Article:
- Inverted in "Torg Goes to Hell": Zoë and Riff accidentally rescue the wrong Torg from another dimension — one who speaks only Portuguese. When their Torg returns, he tries to communicate with this alternative version of himself using a phrase book, but only comes up with sentences in the lines of (according to Babelfish) "For the Mondays, I am a shoe." Eventually, the "Portuguese" Torg swipes the phrasebook from his hands and tries himself:
- In "That Which Redeems", Torg encounters another version of himself who turns out to be a complete jerk, to the point of not going to his girlfriend's, or possibly wife's, funeral, on the basis that he can get any woman now that he's a big "hero"- as well as that he was brought as a Replacement Goldfish for that universe's Torg. In response to this, "our" Torg clubs him over the head with a serving-tray.
- In "4U City Red", Riff meets an old grumpy alternative-dimension-version of himself that's basically the same as he, except older and grumpier. They really annoy each other, especially the young one the old one, though there is some grudging respect by the end at least.
- Dirk of Homestuck later grows to really hate his Auto-Responder (AR), an artificial intelligence cloned from his own brain and which has in the meantime developed in his own weird way. (Into a Troll, mostly.) Though unusually, what Dirk hates about him isn't that he's so different from him, but rather that AR is really an exaggerated version of himself, putting all of his personality flaws into perfect view.
- Defied in the case of Davesprite. Considering how much the rest of the cast tend to get smacked in the face with irony whenever they try to change the timeline for the better, it's notable that the future Dave's motivation for prototyping himself with the present Dave's sprite - to give himself a sprite "that doesn't make me want to flog myself with my own brainstem" (as opposed to Calsprite) - was an unmitigated success.
- ...and then played 100% straight with Jadesprite upon her prototyping.
- Though each is only slightly "alternate," Karkat hates versions of himself from different points of his own timeline.
- Vriska is subject to this as well. She declares her alternate self, who was killed by Terezi and has been hanging in the afterlife since, to be a "FUCKING LOSER!!!!!!!!" in huge text. Vriska harshly berates her alternate self when she meets her, which drives her to tears, made worse by Meenah breaking up with alterate Vriska.
- Dragon Ball Multiverse: Bra from U16 and Bra from U18 find each others lives (an incredibly powerful and dedicated warrior, and a irresponsible teen uninterested in training) a total waste.
- Red vs. Blue: while exploring Caboose's mind as a ghost, Church encounters Caboose's mental image of Church and is incredibly annoyed by him.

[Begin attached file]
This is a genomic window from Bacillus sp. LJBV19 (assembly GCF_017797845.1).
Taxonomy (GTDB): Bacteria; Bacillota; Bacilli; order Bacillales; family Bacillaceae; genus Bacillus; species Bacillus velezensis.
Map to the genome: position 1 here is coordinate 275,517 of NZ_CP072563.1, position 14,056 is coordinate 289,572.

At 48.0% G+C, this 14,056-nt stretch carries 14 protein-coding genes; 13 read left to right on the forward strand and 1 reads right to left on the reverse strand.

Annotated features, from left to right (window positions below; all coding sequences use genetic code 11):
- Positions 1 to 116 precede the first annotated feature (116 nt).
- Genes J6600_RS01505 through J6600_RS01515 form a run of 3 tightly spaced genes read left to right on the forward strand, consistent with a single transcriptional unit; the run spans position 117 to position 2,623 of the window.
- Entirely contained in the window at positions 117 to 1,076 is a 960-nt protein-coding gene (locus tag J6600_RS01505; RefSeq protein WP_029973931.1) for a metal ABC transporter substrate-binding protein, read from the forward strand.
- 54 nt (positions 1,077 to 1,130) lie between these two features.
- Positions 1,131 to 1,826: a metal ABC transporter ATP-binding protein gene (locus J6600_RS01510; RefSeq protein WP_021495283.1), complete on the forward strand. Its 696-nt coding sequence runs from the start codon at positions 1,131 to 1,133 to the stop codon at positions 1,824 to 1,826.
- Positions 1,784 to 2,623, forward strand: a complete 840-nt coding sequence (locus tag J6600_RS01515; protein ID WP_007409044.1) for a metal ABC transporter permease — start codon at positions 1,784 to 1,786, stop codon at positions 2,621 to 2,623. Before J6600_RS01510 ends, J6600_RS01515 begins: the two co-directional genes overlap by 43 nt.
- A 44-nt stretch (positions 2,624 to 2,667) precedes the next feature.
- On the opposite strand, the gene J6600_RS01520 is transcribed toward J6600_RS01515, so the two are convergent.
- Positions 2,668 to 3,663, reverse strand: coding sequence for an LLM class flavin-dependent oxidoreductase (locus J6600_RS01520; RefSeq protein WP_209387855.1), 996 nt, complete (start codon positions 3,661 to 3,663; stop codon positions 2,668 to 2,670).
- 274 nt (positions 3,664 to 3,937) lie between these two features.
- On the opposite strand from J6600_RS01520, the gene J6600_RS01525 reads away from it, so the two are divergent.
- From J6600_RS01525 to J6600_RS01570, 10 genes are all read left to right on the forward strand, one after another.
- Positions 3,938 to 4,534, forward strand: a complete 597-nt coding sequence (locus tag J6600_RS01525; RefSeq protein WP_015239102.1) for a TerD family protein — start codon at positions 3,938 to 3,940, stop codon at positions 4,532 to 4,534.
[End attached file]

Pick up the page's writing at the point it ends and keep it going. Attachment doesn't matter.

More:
- Later, Epsilon-Church remarks that Alpha-Church and the Director are each "kind of a dick". This, despite literally being a copy of them.
- There was a battle between Courtney Love's 2 twitter feeds. The first one was the official feed managed by a ghost writer, the other was a private feed under a Nom De Plume. Courtney got enraged when the official feed started publishing polite things, and she published not-so-polite things about the official feed on her private feed.
- How It Should Have Ended had the title character of The Amazing Spider-Man get irritated with the whiny Spidey from the 2000s Spider-Man Trilogy.
- SF Debris: Whenever Parody Janeway comes face to face with herself, she gets annoyed...and aroused.
- The Annoying Orange web episode More Annoying Orange reveals that even the Annoying Orange himself finds his own antics annoying when used against him. Said web episode involves the titular character meeting another orange very similar to himself, complete with being annoying.
- A very dark version appears in Adventure Time. Lemongrab has obvious self-esteem issues and appears to harbor a lot of self-loathing. He later meets an exact clone of himself, and they start off as very close friends, for over a year. Then, seemingly out of nowhere, Lemongrab begins to grow annoyed by his counterpart, and this frustration soon spirals into full-blown loathing. He later tortures and devours his clone, much to the horror of everyone who witnesses this.
- In Avatar: The Last Airbender, the Gaang attend a play about themselves only to find that everyone except Toph hates their theatric counterparts.
- And Sokka, once he helps the actor "improve" the show's humor.
- One episode in The Flintstones had Fred wrongfully take the credit for a heroic act, only to have Wilma find out the truth and confront him with her disgust, ending with "I just hope you can live with yourself!" Suddenly, Fred is bothered by a duplicate of himself, who's even more annoying than he is, eating his food, telling bad jokes, and pulling nasty tricks like giving him an exploding cigar. After only a short time, Fred admits he can't live with himself, tells the duplicate to scram, and then confesses to everyone that Barney is the actual hero.
- In Batman Beyond, Terry takes Bruce to see Batman: The Musical for his birthday. Terry finds the jolly, musical Batman to be great fun. Bruce is...not impressed.
- Code Lyoko, oh so many times.
- The most notable is in Triple Trouble, when Odd is split into three. They fight over who gets to go to lunch, and who has to go to PE class. They also ruin a joke by inadvertently repeating it.